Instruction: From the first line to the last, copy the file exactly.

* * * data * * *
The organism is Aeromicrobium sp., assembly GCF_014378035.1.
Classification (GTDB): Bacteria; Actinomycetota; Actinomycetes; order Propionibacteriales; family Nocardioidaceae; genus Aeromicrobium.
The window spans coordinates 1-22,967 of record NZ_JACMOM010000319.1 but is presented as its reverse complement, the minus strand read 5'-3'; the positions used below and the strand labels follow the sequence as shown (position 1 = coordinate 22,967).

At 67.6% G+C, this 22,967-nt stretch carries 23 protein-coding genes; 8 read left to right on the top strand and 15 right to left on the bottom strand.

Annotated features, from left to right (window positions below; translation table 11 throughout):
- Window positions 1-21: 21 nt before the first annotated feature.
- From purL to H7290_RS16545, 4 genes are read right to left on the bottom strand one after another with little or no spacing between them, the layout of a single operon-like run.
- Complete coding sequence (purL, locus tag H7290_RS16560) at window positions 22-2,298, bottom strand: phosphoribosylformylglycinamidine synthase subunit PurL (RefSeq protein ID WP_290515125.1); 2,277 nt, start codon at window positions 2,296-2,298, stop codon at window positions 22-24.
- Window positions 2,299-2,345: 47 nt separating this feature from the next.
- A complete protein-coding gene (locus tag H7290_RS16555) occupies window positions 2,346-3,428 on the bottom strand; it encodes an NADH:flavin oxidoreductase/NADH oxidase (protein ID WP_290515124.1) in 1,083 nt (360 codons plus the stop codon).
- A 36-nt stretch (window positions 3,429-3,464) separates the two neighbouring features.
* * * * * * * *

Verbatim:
The organism is Aeromicrobium sp., assembly GCF_014378035.1.
Classification (GTDB): Bacteria; Actinomycetota; Actinomycetes; order Propionibacteriales; family Nocardioidaceae; genus Aeromicrobium.
The window spans coordinates 1-22,967 of record NZ_JACMOM010000319.1 but is presented as its reverse complement, the minus strand read 5'-3'; the positions used below and the strand labels follow the sequence as shown (position 1 = coordinate 22,967).

At 67.6% G+C, this 22,967-nt stretch carries 23 protein-coding genes; 8 read left to right on the top strand and 15 right to left on the bottom strand.

Annotated features, from left to right (window positions below; translation table 11 throughout):
- Window positions 1-21: 21 nt before the first annotated feature.
- From purL to H7290_RS16545, 4 genes are read right to left on the bottom strand one after another with little or no spacing between them, the layout of a single operon-like run.
- Complete coding sequence (purL, locus tag H7290_RS16560) at window positions 22-2,298, bottom strand: phosphoribosylformylglycinamidine synthase subunit PurL (RefSeq protein ID WP_290515125.1); 2,277 nt, start codon at window positions 2,296-2,298, stop codon at window positions 22-24.
- Window positions 2,299-2,345: 47 nt separating this feature from the next.
- A complete protein-coding gene (locus tag H7290_RS16555) occupies window positions 2,346-3,428 on the bottom strand; it encodes an NADH:flavin oxidoreductase/NADH oxidase (protein ID WP_290515124.1) in 1,083 nt (360 codons plus the stop codon).
- A 36-nt stretch (window positions 3,429-3,464) separates the two neighbouring features.